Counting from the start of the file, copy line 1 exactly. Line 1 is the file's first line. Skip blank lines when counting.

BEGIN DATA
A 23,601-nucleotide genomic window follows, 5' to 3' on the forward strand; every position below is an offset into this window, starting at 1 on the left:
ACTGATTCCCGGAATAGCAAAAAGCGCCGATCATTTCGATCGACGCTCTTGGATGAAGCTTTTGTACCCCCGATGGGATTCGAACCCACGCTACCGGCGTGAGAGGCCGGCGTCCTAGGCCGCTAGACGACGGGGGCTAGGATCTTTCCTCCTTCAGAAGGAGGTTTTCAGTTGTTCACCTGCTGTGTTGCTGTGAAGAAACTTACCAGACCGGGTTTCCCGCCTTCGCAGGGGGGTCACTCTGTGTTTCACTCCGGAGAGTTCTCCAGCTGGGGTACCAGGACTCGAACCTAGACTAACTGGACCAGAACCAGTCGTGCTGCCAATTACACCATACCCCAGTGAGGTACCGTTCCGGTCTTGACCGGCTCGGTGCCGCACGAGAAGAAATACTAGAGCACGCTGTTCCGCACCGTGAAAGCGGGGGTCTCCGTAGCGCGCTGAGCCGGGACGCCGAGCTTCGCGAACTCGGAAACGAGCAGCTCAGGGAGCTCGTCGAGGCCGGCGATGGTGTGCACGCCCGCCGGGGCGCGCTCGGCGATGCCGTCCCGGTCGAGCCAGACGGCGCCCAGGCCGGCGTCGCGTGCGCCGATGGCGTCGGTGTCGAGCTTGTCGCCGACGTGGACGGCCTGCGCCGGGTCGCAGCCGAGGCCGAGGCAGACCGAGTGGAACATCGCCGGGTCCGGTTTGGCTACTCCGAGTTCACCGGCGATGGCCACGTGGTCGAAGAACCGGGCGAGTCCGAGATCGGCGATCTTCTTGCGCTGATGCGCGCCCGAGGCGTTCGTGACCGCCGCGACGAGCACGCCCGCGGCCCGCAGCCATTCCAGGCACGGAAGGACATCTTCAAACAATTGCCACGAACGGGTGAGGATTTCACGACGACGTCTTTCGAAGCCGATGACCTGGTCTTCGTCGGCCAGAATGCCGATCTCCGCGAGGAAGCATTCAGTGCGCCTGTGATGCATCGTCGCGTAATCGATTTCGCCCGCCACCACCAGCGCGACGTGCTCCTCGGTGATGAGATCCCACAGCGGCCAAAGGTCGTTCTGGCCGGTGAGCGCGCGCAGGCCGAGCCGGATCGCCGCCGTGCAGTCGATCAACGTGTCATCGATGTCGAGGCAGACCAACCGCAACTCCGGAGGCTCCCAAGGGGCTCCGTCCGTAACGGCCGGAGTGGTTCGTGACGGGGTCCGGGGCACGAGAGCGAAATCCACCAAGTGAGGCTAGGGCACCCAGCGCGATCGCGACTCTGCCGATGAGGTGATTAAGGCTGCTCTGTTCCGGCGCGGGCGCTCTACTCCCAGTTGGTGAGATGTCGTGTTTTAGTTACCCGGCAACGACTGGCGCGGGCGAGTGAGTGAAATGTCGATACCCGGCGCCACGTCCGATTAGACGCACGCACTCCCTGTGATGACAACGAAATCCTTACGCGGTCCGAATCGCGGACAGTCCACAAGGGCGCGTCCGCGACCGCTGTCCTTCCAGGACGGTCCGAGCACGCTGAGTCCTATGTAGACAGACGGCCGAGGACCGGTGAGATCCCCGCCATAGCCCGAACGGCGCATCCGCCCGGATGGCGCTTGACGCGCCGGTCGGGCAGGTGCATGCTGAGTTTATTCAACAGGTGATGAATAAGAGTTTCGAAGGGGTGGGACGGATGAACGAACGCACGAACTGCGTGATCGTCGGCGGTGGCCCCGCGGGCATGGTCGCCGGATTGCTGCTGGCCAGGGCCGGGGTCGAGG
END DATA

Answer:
A 23,601-nucleotide genomic window follows, 5' to 3' on the forward strand; every position below is an offset into this window, starting at 1 on the left: